B1                          Hommage à Mme. Stirnmaa          15:58
B2                          Sykia                                        4:18

Double Bass – Bobby Burri
Drums, Percussion – Fredy Studer
Guitar – Christy Doran
Tenor Saxophone, Soprano Saxophone, Percussion – Urs Leimgruber

Recorded October 1 and 2 at Ludwigsburg, Tonstudio Bauer, 1975

With thanks to JC.
There are two other OM's albums posted @ the Growing Bin.
Om - With Dom Um Romao (1978)
Om - Rautionaha (1977)

Friday, June 24, 2011


More rare and beautiful artefacts from the vault of the boogieman;

George Adams - Don Pullen 4tet Live (Italy)

Art Farmer Quintet Live (Japan)

Babelibab's Trio (Belgium)

Side A Joe Venuti - side B Gil Cuppini Big Band (Italy)

Oskar Klein, Myriam Klein, Henri Chaix (Germany, Switzerland)

Peter Appleyard presents ... (feat Moe Koffman, Ed Bickert etc. - Canada)

Belgian Bop

Can't remember seeing these albums posted on the blogworld yet.  Patience ...

Wednesday, June 22, 2011


RONALD MULDROW – Yesterdays (USA, 1994)

 Since the previous post brought us into the realm of soul jazz  & hard bop, I may continue in that line for a few more postings.  Here for instance is a top-notch guitar-player who departed this world much too soon and had never received the wider recognition his talent deserved: a guitar-player who had played or recorded with the likes of Sonny Stitt, Pharoah Sanders, Mulgrew Miller, Kenny Kirkland, Chico Hamilton, Ramsey Lewis, Michael Brecker, Billy Higgins and countless others.

This guitarist is the late Ronald Muldrow.

Ronald Muldrow was born in Chicago on February 2, 1949. As a teen he was greatly influenced by the likes of guitarists Wes Montgomery, Grant Green, Kenny Burrell, Phil Upchurch and George Benson. Muldrow developed his own voice, resplendent with crisp, fresh licks and acute dexterity. His earliest big breaks came during his stints with Eddie Harris and the Staple Singers. He described Eddie Harris as his "musical father."
Muldrow was not only a highly acclaimed musician, but he was also a dedicated educator, having earned bachelors (jazz studies) and masters (studio and jazz guitar) degrees at Roosevelt University and University of Southern California respectively. He also published guitar instruction books, another legacy he left for aspiring guitarists.

He died on January 31, 2007.  He was only 57.

The discogrqphy on Discogs is very incomplete and hardly list any of the albums he recorded as leader. AMG is somewhat better and list the five albums he recorded as a leader during his lifetime. A sixth one, Mapenzi, was issued posthumously in 2003.

"Yesterdays" is his second album (but first on the Enja label) and it features the legendary Melvin Rhyne, the original organist with the Wes Montgomery trio. Victor Campbell is on drums.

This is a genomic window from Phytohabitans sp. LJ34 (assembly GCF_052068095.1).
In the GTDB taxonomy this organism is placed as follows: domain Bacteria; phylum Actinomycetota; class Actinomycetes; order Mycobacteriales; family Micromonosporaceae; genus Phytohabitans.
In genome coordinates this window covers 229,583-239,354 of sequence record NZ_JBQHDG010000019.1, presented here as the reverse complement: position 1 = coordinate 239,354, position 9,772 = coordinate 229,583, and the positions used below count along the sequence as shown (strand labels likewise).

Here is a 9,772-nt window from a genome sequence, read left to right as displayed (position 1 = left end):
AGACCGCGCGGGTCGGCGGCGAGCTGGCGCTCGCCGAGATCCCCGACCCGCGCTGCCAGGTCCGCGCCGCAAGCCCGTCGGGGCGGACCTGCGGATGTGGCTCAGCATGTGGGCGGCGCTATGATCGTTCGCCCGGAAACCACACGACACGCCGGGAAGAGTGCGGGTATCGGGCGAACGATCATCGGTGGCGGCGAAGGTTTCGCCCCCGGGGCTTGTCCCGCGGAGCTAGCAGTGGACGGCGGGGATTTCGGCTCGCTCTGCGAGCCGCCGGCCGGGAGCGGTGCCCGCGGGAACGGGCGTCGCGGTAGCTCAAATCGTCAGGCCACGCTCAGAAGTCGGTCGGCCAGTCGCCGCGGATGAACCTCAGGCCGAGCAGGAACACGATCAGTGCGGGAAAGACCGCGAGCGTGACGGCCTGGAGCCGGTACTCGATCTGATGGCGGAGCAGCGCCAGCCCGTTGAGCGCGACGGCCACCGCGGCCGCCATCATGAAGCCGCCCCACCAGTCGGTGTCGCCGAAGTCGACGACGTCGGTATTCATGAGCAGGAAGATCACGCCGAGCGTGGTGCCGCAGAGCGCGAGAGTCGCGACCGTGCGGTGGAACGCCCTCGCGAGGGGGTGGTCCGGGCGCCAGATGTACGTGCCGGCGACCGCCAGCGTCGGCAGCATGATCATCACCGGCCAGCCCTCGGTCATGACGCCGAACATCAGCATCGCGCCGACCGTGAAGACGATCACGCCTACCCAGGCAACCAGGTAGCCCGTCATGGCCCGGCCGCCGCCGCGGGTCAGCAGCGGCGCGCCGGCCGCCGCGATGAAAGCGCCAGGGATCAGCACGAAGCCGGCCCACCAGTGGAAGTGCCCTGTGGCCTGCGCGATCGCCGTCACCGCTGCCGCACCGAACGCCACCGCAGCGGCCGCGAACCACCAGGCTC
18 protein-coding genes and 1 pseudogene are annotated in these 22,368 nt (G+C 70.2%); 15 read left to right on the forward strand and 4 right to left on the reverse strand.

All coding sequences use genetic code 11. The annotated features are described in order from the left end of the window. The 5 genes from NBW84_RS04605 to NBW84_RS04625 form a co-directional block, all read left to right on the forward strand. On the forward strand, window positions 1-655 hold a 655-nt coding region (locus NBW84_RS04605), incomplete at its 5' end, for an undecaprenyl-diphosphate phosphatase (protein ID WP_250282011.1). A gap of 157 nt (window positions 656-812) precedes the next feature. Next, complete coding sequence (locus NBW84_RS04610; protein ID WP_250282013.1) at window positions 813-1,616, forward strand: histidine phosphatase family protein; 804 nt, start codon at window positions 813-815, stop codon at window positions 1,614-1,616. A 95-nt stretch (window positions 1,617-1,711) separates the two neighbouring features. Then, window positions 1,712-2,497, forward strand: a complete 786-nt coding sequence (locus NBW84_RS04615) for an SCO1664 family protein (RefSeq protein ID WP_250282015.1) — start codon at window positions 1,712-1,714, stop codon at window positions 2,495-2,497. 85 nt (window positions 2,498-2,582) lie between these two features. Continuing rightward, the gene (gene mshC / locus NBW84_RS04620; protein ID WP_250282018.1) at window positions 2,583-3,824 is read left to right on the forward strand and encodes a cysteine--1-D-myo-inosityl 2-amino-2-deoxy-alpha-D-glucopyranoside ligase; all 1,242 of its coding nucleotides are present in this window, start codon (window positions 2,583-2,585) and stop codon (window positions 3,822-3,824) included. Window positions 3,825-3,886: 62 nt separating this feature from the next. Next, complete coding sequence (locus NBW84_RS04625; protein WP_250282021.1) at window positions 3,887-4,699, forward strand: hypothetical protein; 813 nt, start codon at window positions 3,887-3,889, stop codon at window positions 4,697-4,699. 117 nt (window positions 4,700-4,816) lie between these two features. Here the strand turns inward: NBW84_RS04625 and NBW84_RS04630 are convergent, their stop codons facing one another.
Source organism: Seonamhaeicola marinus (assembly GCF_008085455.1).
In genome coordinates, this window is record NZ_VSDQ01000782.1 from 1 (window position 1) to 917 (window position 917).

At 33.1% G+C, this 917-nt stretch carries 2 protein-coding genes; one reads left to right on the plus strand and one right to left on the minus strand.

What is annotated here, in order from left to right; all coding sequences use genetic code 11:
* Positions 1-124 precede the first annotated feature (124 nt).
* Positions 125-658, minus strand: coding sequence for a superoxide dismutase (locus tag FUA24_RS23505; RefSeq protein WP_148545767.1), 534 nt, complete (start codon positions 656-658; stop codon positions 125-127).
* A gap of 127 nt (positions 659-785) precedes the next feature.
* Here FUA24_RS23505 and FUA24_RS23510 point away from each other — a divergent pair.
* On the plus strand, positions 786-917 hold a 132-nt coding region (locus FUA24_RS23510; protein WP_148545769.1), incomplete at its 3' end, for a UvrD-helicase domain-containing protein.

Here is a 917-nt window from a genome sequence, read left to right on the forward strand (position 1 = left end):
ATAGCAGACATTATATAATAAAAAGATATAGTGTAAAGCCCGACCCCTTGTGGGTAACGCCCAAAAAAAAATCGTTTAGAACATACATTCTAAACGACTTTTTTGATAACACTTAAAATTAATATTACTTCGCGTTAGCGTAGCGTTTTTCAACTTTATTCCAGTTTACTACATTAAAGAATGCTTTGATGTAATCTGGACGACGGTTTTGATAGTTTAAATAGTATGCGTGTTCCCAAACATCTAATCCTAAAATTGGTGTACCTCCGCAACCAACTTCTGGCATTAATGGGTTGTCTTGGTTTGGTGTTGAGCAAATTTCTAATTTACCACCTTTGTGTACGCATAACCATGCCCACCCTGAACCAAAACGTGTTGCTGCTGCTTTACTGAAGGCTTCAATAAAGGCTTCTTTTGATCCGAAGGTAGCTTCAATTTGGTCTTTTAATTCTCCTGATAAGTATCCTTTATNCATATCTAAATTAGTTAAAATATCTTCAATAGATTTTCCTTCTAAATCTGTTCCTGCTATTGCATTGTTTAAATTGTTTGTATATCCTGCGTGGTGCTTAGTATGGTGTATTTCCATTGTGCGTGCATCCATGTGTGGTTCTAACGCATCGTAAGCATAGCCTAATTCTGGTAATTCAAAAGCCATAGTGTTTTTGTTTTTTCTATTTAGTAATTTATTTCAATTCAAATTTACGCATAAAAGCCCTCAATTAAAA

My favourite track is the album starter, a real groover and a tribute to his musical father: Eddie Harris’ Sham time.
  1. Sham Time                                
  2. Yesterdays                               
  3. Swedish Schnapps   
  4. My One and Only Love                          
  5. Besame Mucho         
  6. Love for Sale        
  7. Groovin' High           
  8. Walkin' My Baby Back Home 

OOP.  This album is no longer in Enja catalogue. 

See Ronald Muldrow playing live with Eddie Harris in Germany, 1990:

Sunday, June 19, 2011



This album is often overlooked in David Murray's extensive and prolific discography.  
Nevertheless, it is one of my favourite David Murray's albums and one of my favourite Soul Jazz albums.  Bluesy and gutsy! It features Don Pullen on Hammond B3 and Andrew Cyrille on drums.  These guys may be better known for their advanced / free playing but they do know their roots, they do know where they come from ... and they do know where they're going.Very few people could pull this kind of music and this load of feelings in the early nineties.

Track listing
"Blues For Savannah" (Murray)- 7:26
"Song From The Old Country" (Pullen) - 7:01
"High Priest" (Cyrille) - 11:59
"In The Spirit" (Pullen) 9:49
"Shakill's Warrior" (Murray) - 8:37
"At The Cafe Central" (Pullen) 10:52
"Black February (Morris) - 0:53
"Milano Strut" (Pullen) - 8:17
Recorded March 1 & 2, 1991 at Sound On Sound, NYC

David Murray: tenor saxophone
Don Pullen: organ
Stanley Franks: guitar
Andrew Cyrille: drums

This album is currently OOP, hence my posting it.


Will I ever have the time to rip and post these albums ....

Some little-known Belgian albums ...

 Swiss (& international) ...

France & Antilles Francaises (French West Indies) 


Faroe Islands!